Project calculates the duration for a summary task and does not let you modify it. The summary task start date is the earliest start date of any of its subtasks, and the summary task finish date is the latest finish date of any of its subtasks. The duration of the summary task is the amount of work time that is defined on the base calendar, between the earliest start date and the latest finish date. A summary task whose first subtask starts at 8:00 a.m. one day and whose last subtask finishes at noon the next day would have a duration of 1.5 days (that is, 12 working hours).

The duration for summary tasks is always displayed with the default setting for the Duration Is Entered In option on the Schedule tab of the Options dialog box. This is true even when the subtasks are expressed in other duration units. To change the duration units for summary tasks, you must change the Duration Is Entered In setting.

Indenting and Outdenting Tasks

There are several methods you can use to indent (that is, demote) or outdent (that is, promote) a task or group of selected tasks. They all produce equivalent results.


If you're new to outlining in Project, you should use the Project Guide (refer to Figure 5.23). Choose Tasks on the Project Guide toolbar, and choose Organize Tasks into Phases. Select one or more tasks to be indented or outdented and click the Indent tool or the Outdent tool in the sidepane.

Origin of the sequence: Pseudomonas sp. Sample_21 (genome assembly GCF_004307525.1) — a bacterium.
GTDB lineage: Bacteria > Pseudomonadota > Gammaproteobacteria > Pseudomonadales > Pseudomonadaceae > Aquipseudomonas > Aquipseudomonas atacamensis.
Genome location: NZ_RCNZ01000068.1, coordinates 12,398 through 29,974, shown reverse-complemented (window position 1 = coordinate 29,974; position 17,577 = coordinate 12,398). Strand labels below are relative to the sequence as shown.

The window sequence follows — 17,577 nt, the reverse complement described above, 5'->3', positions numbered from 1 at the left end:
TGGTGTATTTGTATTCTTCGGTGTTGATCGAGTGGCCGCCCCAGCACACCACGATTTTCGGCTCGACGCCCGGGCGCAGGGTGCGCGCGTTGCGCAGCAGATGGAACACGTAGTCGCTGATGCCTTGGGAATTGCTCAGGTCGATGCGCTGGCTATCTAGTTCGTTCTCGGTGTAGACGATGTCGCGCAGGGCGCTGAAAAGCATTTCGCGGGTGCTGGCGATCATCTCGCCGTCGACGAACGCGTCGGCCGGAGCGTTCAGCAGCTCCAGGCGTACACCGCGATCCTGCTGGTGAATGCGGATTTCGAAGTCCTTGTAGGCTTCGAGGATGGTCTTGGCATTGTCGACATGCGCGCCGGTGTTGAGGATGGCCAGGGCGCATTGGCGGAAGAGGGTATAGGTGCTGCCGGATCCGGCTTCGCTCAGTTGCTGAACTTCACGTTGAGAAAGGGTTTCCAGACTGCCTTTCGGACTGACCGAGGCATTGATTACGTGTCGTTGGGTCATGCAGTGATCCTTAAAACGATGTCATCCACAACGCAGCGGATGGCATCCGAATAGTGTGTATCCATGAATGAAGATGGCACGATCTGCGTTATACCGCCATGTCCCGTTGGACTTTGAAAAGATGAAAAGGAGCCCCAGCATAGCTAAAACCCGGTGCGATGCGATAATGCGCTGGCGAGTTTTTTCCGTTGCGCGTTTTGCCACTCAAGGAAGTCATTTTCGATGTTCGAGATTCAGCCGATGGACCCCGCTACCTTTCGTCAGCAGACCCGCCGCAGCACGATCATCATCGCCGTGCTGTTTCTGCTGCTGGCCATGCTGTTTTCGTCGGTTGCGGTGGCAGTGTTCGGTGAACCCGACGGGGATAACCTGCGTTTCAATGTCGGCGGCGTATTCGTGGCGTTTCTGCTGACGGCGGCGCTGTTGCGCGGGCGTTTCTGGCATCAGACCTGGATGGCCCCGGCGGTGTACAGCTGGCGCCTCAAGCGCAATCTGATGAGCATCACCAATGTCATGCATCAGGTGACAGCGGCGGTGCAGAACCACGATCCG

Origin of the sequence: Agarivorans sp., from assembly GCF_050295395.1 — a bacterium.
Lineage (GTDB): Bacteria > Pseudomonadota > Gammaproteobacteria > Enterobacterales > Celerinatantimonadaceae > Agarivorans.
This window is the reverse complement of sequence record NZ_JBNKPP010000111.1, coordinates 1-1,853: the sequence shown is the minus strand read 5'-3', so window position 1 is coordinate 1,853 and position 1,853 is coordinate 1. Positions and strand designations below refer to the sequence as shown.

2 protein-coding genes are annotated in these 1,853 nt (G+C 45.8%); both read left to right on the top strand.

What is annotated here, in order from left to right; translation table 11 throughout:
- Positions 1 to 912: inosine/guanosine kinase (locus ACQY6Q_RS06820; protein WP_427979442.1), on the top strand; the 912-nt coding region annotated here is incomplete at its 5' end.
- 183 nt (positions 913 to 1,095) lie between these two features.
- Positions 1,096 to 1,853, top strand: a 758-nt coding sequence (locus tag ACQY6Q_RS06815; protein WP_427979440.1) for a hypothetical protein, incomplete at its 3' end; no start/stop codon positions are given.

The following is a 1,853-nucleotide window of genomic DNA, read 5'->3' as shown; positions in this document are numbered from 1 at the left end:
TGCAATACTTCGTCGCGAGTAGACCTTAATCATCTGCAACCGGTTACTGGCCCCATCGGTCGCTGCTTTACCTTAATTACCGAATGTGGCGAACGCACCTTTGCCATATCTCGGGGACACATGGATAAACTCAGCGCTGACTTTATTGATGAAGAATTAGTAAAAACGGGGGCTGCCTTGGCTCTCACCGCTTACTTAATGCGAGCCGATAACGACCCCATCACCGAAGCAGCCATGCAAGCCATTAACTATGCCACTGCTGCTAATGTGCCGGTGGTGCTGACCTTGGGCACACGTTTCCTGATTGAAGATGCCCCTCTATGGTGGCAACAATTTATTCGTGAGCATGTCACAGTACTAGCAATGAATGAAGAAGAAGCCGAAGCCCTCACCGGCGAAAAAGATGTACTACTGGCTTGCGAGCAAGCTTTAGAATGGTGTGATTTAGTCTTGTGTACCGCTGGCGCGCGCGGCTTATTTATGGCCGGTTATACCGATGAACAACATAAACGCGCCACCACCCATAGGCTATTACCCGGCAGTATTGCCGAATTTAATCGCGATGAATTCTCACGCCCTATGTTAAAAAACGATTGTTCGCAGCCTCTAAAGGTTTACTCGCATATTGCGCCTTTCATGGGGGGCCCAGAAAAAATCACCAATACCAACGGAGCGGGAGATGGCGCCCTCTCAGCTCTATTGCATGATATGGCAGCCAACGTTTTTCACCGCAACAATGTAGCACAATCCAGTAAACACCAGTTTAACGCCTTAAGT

If you're not using the Project Guide, you can use the Formatting toolbar, the mouse, the menu, or keyboard shortcuts to indent or outdent tasks. First, select the task or tasks you want to indent or outdent. Then do one of the following:

  • graphics/guidetoolbar_icon.gif Use the Indent or Outdent buttons on the Formatting toolbar to change the outline level of the selected tasks. The Indent button points to the right, and the Outdent button points to the left.

  • Use the mouse to drag the task name to the right or left. Place the mouse pointer over the first letters of the Task Name field until it becomes a double arrow, pointing left and right. Drag the pointer to the left or right to change the indent or outdent level of the task. If you select multiple tasks first, all of them are indented or outdented together.

  • Choose Project, Outline, and then choose Indent or Outdent.

  • Use the task shortcut menu to indent and outdent. Select the ID number for a task or group of tasks. Right-click the ID numbers and choose Indent or Outdent from the shortcut menu.

  • Use the shortcut key combination Alt+Shift+right arrow to indent and the combination Alt+Shift+left arrow to outdent a task or group of tasks.


If you demote a summary task, its subtasks are demoted even further. In fact, all actions you apply to a summary task also apply to its subtasks. If you delete, copy, move, promote, or demote a summary task, all the subtasksincluding subordinate summary tasks and their subtasksare deleted, copied , moved, promoted, or demoted along with the summary task.